The Battle of Maxia was a defining moment in Picard's life.
With the loss of his ship Picard retreats into academia to
study archaeology, but even archaeology can have its dangers.
When Picard decides to explore the deepest past he opens up
a Pandora's Box which could destroy the galaxy...
Star Trek the Next Generation: the Buried Age is the new
novel by Christopher L. Bennett. For all my reservations about
some of the plot, I will agree that the book is well written.
The book is broken up into four parts, almost four novellas,
to denote four different time periods as the book covers the
whole nine years between Picard's loss of the Stargazer
and his taking command of the Enterprise. Bennett has
used this device to reflect on different aspects of Picard's
personality. In Part 1: The Quality of Mercy we see
Picard, in full command mode prior to loosing the Stargazer;
in Part II: Rounded With a Sleep, Picard has taken
a temporary leave of absence from Starfleet to indulge his
intellectual side and study archaeology; in Part III: Brave
New World event start to force Picard back into taking
command; and in the last section Part IV: Abysm of Time
we see Picard as a man driven.
Generally I felt that part one, which deals with the loss
of both Picard's ship and his subsequent loss of faith in
his own abilities as a Starfleet Officer following a particularly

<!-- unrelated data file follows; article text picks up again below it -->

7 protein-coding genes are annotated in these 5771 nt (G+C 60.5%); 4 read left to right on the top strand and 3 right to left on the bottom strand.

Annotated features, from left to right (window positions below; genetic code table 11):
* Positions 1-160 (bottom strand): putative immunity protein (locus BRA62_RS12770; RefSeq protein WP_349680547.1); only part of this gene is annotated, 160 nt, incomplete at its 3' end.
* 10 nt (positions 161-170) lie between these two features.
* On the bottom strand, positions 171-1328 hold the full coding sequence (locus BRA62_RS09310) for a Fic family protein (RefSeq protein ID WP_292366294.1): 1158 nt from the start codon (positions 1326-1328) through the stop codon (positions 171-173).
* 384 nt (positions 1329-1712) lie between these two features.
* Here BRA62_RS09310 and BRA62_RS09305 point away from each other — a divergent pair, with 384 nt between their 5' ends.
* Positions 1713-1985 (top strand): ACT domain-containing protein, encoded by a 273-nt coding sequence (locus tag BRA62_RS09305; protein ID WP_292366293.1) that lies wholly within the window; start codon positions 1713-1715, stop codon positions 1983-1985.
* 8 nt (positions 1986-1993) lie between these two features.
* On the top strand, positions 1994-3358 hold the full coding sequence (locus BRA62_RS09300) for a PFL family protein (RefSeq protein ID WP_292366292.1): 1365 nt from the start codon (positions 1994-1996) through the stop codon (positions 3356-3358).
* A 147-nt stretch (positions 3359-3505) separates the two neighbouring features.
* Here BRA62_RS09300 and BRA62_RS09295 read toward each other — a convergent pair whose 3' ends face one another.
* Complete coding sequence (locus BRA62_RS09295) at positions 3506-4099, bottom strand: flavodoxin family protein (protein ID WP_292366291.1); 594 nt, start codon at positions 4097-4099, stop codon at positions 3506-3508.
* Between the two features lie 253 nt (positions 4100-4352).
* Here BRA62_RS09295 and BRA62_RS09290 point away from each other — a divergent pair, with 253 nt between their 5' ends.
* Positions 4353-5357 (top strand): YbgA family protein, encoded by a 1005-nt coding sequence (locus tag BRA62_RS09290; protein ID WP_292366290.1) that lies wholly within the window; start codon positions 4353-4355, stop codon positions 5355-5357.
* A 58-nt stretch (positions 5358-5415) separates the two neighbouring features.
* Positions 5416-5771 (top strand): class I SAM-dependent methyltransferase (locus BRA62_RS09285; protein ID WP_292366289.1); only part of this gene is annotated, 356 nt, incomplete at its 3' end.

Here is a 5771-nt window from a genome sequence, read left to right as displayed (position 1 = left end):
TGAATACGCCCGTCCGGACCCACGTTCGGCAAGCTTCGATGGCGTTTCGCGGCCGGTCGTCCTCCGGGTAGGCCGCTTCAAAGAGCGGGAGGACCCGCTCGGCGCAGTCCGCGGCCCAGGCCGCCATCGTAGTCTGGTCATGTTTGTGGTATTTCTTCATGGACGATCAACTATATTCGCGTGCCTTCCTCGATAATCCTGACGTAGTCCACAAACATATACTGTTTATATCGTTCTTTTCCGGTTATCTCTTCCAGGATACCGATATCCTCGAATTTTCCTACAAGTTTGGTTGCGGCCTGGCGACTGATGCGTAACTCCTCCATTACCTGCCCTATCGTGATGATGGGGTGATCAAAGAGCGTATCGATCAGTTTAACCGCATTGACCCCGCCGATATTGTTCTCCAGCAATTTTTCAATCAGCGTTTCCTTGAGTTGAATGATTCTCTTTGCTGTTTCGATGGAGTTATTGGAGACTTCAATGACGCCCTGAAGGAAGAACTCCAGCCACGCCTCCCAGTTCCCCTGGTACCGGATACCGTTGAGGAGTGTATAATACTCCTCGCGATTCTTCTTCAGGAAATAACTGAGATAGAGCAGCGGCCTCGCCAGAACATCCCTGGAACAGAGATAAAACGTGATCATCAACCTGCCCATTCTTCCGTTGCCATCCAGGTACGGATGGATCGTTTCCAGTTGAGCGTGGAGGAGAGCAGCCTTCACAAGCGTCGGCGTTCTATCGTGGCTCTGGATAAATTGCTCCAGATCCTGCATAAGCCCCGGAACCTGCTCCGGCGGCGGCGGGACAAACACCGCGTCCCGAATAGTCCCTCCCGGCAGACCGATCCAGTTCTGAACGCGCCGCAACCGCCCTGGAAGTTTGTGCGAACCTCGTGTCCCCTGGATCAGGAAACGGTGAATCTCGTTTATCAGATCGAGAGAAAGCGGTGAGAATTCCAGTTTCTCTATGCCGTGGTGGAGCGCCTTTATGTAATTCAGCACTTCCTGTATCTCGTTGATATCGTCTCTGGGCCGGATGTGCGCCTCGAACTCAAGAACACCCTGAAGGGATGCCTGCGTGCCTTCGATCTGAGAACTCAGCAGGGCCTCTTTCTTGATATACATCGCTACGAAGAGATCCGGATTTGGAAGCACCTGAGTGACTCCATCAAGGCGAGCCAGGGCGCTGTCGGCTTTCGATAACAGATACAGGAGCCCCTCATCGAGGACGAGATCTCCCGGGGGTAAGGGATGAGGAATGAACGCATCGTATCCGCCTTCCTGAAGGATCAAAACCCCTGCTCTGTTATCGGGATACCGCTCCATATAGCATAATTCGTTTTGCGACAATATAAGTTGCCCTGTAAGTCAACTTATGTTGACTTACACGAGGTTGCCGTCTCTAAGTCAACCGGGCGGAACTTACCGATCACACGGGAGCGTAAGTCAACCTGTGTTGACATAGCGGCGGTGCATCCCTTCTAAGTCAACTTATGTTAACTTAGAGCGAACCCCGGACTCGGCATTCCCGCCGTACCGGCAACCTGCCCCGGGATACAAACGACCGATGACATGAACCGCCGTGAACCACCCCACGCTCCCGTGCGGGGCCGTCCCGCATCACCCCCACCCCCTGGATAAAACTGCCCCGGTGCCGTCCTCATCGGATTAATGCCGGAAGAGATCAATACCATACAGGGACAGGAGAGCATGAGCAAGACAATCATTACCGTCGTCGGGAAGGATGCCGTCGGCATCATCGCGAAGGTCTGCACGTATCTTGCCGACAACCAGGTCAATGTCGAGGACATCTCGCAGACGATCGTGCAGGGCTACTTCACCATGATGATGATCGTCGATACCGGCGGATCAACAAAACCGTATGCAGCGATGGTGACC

harrowing Court Marshal, was one of the stronger parts of
the novel. Bennett really knows how to write a good courtroom
drama, so it was a bit of a shame that this section was relatively
short. This and part two are the most successful sections
in showing different aspects of Picard. Unfortunately the
last two sections gain little in being separated as Picard's
character development is much less so here.
find I have little understanding of a series that has the
whole of creation to play with and reduces this to a very
small sand box. The more I read the more I'm convinced that
Starfleet only has twenty ships manned by less than a few
hundred people. I guess they must pull the same trick as the
Graf Spee, slapping a few extra bits on the ships and changing
the registry numbers to make it look like they have more.
Although in the novel Picard travels enormous distances taking
months to traverse, he still finds time to bump into Janeway,
Data, Guinan, Troi and a plethora of other well known characters
which only gives the impression of either a ludicrously small
universe or a badly under manned Starfleet.
Bennett's masterpiece is his creation of Ariel, a Manraloth,
who Picard frees from a stasis bubble. Her initial innocent
persona soon changes as she becomes romantically attached
to Picard, until she finally becomes his nemesis - sounds
like most of my marriages. Bennett takes her through the full
emotional maturation process, from the playful naiveté of
childhood to burgeoning teenager sexuality and finally to
adulthood with its associated knowledge of responsibility
Overall a well written book that could have done with some
trimming in the second half.